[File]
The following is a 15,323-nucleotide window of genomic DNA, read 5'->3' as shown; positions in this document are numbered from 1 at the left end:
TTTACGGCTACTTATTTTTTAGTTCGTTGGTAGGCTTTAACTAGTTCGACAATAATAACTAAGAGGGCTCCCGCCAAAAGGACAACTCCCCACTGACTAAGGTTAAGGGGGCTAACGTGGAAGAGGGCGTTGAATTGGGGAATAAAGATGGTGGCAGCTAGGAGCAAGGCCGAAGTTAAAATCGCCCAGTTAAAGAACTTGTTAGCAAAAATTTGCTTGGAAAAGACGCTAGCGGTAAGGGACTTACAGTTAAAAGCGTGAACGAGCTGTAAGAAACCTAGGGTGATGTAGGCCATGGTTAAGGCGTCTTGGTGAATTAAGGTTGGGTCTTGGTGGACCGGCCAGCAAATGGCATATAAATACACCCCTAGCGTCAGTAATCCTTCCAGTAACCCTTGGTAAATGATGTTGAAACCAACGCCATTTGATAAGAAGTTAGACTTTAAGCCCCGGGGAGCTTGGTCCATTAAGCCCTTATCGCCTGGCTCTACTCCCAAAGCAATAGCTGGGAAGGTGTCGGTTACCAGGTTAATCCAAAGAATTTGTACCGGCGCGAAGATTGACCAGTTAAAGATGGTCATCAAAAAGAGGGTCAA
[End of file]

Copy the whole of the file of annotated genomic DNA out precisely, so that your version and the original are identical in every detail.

The following is a 15,323-nucleotide window of genomic DNA, read 5'->3' as shown; positions in this document are numbered from 1 at the left end:
TTTACGGCTACTTATTTTTTAGTTCGTTGGTAGGCTTTAACTAGTTCGACAATAATAACTAAGAGGGCTCCCGCCAAAAGGACAACTCCCCACTGACTAAGGTTAAGGGGGCTAACGTGGAAGAGGGCGTTGAATTGGGGAATAAAGATGGTGGCAGCTAGGAGCAAGGCCGAAGTTAAAATCGCCCAGTTAAAGAACTTGTTAGCAAAAATTTGCTTGGAAAAGACGCTAGCGGTAAGGGACTTACAGTTAAAAGCGTGAACGAGCTGTAAGAAACCTAGGGTGATGTAGGCCATGGTTAAGGCGTCTTGGTGAATTAAGGTTGGGTCTTGGTGGACCGGCCAGCAAATGGCATATAAATACACCCCTAGCGTCAGTAATCCTTCCAGTAACCCTTGGTAAATGATGTTGAAACCAACGCCATTTGATAAGAAGTTAGACTTTAAGCCCCGGGGAGCTTGGTCCATTAAGCCCTTATCGCCTGGCTCTACTCCCAAAGCAATAGCTGGGAAGGTGTCGGTTACCAGGTTAATCCAAAGAATTTGTACCGGCGCGAAGATTGACCAGTTAAAGATGGTCATCAAAAAGAGGGTCAA